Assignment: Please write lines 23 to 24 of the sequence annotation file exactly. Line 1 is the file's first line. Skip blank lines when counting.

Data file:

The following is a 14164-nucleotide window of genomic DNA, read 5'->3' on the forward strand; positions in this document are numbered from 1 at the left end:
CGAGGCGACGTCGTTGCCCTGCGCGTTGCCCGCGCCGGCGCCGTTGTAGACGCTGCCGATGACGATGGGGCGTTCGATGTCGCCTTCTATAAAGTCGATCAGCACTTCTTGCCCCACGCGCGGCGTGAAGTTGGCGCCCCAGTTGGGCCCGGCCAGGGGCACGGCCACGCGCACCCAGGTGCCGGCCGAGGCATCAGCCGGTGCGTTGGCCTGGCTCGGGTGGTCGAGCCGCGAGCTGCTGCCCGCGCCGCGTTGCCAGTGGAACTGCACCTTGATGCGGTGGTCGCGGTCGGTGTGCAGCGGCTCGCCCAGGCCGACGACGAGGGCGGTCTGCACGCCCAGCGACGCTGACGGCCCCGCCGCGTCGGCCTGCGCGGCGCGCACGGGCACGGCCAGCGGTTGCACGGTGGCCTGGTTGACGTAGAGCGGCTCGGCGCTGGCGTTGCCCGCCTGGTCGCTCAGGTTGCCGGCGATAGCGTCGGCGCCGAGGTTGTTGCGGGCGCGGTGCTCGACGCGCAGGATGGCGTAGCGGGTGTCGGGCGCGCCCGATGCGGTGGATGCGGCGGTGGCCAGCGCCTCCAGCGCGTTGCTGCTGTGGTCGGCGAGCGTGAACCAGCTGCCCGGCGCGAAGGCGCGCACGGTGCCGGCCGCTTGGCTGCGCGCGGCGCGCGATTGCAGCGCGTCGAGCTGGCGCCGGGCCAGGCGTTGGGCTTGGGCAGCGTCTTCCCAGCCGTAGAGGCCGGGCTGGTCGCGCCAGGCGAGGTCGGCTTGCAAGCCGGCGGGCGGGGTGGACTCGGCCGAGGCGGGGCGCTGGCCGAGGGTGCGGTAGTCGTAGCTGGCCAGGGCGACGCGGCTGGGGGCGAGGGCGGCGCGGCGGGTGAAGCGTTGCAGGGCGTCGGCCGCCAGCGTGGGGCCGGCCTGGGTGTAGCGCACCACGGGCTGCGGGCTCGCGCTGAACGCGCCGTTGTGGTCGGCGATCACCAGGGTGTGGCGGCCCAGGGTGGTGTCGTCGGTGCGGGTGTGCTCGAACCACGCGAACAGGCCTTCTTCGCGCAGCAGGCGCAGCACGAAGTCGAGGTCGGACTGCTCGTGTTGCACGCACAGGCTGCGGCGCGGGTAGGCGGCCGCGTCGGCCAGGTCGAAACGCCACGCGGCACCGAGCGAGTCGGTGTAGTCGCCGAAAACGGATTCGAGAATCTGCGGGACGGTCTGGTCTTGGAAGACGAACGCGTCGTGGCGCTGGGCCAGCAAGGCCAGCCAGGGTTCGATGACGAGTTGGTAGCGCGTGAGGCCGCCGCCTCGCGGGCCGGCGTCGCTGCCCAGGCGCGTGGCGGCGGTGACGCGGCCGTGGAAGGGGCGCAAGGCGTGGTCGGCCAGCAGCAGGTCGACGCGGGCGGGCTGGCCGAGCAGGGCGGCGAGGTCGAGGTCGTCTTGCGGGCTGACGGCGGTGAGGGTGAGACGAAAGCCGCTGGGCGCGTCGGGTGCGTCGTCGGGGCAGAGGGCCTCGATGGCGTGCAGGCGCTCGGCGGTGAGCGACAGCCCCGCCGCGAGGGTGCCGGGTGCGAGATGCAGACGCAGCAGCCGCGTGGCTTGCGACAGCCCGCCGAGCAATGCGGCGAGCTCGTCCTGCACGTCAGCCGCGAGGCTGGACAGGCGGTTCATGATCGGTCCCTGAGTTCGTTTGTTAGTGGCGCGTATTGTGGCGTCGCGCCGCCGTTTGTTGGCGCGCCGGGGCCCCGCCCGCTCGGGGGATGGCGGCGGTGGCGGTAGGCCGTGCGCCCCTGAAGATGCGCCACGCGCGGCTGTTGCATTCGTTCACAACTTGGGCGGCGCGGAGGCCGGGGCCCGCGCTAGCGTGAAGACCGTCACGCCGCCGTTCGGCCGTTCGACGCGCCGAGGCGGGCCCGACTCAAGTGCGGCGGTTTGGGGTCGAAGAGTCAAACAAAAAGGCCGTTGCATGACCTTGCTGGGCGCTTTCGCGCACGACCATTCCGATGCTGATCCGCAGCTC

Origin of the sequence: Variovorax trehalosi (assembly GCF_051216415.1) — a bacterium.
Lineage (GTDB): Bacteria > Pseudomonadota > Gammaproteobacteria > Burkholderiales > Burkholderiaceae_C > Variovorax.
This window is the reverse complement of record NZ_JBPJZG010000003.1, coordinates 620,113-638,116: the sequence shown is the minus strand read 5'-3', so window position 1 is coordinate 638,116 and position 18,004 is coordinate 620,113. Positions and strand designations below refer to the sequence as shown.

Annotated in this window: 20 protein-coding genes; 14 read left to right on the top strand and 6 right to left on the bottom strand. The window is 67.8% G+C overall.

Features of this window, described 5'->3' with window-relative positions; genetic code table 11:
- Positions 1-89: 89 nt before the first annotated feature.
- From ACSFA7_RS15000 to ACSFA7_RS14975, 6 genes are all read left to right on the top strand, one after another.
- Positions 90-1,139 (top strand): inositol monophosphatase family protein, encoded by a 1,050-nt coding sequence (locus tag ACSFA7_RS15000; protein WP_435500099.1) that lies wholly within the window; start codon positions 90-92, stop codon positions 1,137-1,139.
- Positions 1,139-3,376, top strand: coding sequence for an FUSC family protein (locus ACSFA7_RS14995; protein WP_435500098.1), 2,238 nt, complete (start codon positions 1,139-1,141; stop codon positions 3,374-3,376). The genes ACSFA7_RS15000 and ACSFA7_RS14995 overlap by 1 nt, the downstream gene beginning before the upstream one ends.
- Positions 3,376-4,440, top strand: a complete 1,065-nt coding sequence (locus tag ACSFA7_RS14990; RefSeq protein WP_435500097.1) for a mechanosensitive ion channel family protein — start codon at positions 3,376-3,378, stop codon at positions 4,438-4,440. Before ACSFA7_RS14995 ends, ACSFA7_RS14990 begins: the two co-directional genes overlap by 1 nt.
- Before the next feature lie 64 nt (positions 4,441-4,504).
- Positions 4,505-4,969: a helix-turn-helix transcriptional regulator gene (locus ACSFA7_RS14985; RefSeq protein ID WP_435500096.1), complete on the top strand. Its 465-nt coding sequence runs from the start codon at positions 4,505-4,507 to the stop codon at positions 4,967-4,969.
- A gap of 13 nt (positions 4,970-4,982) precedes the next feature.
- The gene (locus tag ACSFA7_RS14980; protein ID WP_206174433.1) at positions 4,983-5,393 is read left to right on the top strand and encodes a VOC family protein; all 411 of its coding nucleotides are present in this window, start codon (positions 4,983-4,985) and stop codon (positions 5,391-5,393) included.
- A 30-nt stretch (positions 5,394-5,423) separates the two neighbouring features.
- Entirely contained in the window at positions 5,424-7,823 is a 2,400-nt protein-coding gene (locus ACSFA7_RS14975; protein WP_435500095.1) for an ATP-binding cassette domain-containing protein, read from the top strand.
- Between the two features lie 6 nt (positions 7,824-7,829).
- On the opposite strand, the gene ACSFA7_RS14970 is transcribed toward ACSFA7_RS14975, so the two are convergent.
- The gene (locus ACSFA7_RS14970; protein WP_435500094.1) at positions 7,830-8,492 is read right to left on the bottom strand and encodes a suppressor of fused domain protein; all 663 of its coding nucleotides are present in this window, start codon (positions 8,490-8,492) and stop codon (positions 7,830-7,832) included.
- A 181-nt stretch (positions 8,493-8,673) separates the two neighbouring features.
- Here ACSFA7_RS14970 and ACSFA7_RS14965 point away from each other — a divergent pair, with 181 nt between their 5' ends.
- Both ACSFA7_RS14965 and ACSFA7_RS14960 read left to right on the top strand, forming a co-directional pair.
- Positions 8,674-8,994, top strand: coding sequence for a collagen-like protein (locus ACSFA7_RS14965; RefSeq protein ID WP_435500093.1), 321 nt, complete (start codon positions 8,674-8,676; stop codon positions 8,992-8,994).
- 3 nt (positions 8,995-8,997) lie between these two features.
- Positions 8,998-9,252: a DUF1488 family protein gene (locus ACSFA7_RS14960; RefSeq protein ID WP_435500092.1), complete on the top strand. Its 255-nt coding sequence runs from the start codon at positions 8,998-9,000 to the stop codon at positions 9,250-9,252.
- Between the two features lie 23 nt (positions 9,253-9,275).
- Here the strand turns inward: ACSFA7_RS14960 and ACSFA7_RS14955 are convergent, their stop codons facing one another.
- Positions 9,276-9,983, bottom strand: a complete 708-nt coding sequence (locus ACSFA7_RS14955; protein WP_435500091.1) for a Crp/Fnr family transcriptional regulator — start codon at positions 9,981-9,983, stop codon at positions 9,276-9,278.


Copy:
- Here ACSFA7_RS14970 and ACSFA7_RS14965 point away from each other — a divergent pair, with 181 nt between their 5' ends.
- Both ACSFA7_RS14965 and ACSFA7_RS14960 read left to right on the top strand, forming a co-directional pair.